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Real meaning of Christmas deepens Anny's passion for her fellow-Pakistanis

Real meaning of Christmas deepens Anny's passion for her fellow-Pakistanis

Real meaning of Christmas deepens Anny's passion for her fellow-Pakistanis

24 December 2017

Anny, right, with a little orphaned girl at Christmas time, sitting in the wheelchair bought with funds from Australia.


The stark contrast between the observance of Christmas in Pakistan and in Australia has been experienced first-hand by Pakistani-born Salvationist, Anny Sayers.

Anny, the daughter of retired Salvation Army officers in Pakistan, Majors Shafqat and Perveen, now lives with her Australian husband, Nick, in Lismore, NSW. She was not long back from visiting her parents when news came through earlier this month, of a bomb blast at a gathering of Christian worshippers in Pakistan. Some of those caught up in the atrocity were her relatives.

The bombing happened on the same day that Anny was addressing a carols service at the Casino Salvation Army, in northern NSW, where she spoke about the hardships encountered by Christians in her home country, comparing Christmas celebrations here in Australia and for Christians in Pakistan.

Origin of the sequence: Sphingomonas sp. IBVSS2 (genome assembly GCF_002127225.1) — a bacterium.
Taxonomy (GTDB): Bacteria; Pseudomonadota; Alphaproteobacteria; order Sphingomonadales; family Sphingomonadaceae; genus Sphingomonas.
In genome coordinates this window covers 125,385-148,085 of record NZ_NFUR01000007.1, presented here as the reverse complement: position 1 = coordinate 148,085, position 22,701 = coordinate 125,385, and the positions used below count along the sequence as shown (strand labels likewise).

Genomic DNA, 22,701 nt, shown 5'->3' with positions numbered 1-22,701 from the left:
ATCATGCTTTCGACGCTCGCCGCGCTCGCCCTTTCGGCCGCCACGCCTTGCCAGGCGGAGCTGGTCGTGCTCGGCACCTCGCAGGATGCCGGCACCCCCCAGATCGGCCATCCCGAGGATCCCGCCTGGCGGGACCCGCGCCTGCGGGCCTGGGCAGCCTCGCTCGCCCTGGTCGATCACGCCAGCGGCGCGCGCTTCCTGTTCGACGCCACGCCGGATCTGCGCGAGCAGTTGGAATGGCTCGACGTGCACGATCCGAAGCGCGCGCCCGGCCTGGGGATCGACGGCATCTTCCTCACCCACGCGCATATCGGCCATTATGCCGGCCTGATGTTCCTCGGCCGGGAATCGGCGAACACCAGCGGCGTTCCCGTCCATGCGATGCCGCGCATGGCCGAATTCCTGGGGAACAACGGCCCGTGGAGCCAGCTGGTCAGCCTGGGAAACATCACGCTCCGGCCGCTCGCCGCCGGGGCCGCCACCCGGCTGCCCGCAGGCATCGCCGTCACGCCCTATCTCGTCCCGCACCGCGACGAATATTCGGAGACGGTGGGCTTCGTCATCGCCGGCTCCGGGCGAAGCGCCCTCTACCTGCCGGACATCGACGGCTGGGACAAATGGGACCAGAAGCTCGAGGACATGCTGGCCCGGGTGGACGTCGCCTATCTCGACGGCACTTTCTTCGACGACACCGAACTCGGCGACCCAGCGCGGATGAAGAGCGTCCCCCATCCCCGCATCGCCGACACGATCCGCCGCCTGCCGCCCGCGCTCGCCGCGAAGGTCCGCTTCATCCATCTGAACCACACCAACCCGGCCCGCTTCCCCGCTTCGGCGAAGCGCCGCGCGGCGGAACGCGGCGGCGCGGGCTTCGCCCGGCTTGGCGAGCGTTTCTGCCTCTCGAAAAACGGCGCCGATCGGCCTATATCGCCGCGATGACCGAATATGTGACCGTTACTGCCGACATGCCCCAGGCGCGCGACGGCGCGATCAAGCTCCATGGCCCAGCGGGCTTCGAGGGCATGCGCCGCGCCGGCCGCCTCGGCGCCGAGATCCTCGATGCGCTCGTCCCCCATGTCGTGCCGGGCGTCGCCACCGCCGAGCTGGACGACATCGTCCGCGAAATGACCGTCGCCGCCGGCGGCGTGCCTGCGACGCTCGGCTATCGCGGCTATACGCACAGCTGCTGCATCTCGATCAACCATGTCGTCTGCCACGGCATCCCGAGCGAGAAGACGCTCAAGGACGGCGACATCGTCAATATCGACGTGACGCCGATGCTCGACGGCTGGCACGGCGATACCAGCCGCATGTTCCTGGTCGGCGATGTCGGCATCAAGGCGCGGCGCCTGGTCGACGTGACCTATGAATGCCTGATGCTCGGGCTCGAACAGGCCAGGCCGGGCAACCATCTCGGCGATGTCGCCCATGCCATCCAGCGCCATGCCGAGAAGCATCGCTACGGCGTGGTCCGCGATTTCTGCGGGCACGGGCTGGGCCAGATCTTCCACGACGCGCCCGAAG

Anny and her husband, Nick.

Life is very difficult for Pakistani Christians, Anny says. Churches are not safe, however Christians always trust in Jesus and celebrate Christmas despite all the problems.

Christmas trees are decorated and put up inside houses, but there are no lights or other Christmas celebrations outside.

Despite these restrictions there are opportunities to share the joy of the season with the many orphans under the care of Anny's family, thanks to gifts that have been purchased for them with funds donated by Lismore Salvationists and friends as well as support from other parts of Australia. One special gift was enough money to purchase a wheelchair for one of the disabled orphans. Fundraising has also helped give the orphans a Christmas lunch and some gifts.

Christmas in Australia for Anny and Nick involves home prayer with family and friends, time with Nick's family and of course some Pakistani food prepared by Anny. To her, the real meaning of Christmas is not about food, lights and presents, but accepting Jesus into one's life, with heart, mind and soul.

A youth worker and Sunday school teacher, Anny's vision is to see the establishment of a school and orphan centre in her native country and is confident her faith and trust in God will see such a vision materialise.

The children who attend Sunday School enjoy their classes, and love the gifts at Christmas time!

Her parents and brother, Saqib, conduct Sunday schools attended by more than 300 children in four village locations, many hearing about Jesus and praying for the first time.

“We found that many knew nothing about Jesus and how to pray," says Anny. "I felt inadequate at the start but God is good and has helped me. Bibles have been distributed amongst the children and some are being trained to be Sunday school leaders."